• Ignoring traditions – You may have heard of strigoi or the similar word striga from a certain popular fantasy game – or maybe you never played the first one; you should – but it isn’t what you think. A strigoi is a spirit, and if one does not properly undertake the right funerary feasts in the right time period after a person’s death, then that person might rise again as a strigoi – in other words, a vampire of sorts. This basically falls into the same category as incorrect burial rites, but it’s slightly different because these traditions may need to be held more than once, such as once a year, in order to keep the spirit pleased.
  • Animals jumping over corpses/graves – Cats, dogs, horses, you name it. Animals jumping over graves was not a good thing, especially for the recently interred or those in the process of being buried. They’d probably return from the dead as a vampire.
  • Suicide – There are some stories in which committing suicide can result in a vampire, such as one tale of a man who hangs himself, becomes a vampire, and then still pursues his girlfriend, who spurns his advances because he’s an evil spirit now. He does not, however, want to drink her blood, because not all vampires actually wanted/needed to do that (more on that later).
  • Many strange and specific happenstances – These include but are not limited to: not eating garlic during life, a pregnant woman not eating salt during her pregnancy, if the mother of a child is a witch and/or uses spells and incantations, if someone lives an amoral life (such as obtaining money falsely, for instance, as well as being violent etc. as mentioned before), if a pregnant woman is seen by a vampire (and given the evil eye; a big deal in folklore)… all of these would result in the person and/or the child in question becoming a vampire after death, but they would not be born this way. All of these emphasize that being a vampire is a curse, often put upon those who do not live moral lives. Or, I guess, those who don’t eat their proper anti-vampire diet.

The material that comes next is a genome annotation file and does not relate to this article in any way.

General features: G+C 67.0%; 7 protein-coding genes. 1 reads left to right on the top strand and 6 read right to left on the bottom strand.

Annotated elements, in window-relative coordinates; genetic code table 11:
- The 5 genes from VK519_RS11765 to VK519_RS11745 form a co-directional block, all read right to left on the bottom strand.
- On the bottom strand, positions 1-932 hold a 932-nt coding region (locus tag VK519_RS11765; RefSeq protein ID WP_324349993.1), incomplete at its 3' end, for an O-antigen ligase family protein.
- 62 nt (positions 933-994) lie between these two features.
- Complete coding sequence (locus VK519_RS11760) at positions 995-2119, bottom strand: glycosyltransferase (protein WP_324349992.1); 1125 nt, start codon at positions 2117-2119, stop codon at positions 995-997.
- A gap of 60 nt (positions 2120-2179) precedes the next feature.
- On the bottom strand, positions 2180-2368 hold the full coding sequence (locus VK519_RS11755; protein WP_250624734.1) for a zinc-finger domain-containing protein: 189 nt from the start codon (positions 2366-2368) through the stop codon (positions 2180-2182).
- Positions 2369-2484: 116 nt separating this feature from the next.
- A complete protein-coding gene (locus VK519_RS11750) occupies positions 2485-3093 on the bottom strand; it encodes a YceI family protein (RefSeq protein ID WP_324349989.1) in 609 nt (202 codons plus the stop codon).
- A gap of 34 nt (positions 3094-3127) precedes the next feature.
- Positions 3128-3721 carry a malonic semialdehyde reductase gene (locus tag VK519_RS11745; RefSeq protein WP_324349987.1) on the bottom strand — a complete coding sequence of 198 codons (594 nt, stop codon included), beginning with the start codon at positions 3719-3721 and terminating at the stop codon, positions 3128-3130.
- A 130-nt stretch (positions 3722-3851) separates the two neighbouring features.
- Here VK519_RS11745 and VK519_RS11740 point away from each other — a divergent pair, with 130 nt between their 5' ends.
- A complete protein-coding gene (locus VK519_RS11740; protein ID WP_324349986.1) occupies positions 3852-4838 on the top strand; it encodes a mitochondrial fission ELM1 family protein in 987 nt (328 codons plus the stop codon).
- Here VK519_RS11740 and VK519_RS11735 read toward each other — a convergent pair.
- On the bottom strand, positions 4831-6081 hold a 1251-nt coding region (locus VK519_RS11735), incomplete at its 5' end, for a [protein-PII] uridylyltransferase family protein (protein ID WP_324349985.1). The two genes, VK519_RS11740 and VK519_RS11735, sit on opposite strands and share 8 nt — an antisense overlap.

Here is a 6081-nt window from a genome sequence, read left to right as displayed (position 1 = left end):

Did NOT appear in folklore

  • Almost any case of a vampire “creating” another vampire – This wasn’t really a thing in folklore. Much like how lycanthropy wasn’t considered a “contagious disease” in any fashion in folklore, being a vampire was a curse, and it wasn’t something they could pass on. Events in a person’s life, whether in or out of their control, determined whether they would become a vampire; this is especially true of Romanian folklore.
  • Blood transfusion – They didn’t really do blood transfusions back when – though drinking blood was a thing, actually, and not just for vampires; more on that later, though – so obviously there’s no vampire folklore where you put a vampire’s blood into someone else and then that person becomes a vampire, for so many reasons.
  • Drinking vampire blood – Nope. In fact, a vampire’s heart was sometimes eaten or the ashes of the heart drank by someone in order to destroy a vampire.
  • Biting a human – Nope. First of all, vampires in folklore didn’t really have the signature fangs to leave those fang marks that means someone will turn into a vampire. Vampires drank blood from their victims all the time and no one ended up becoming a vampire from it, really.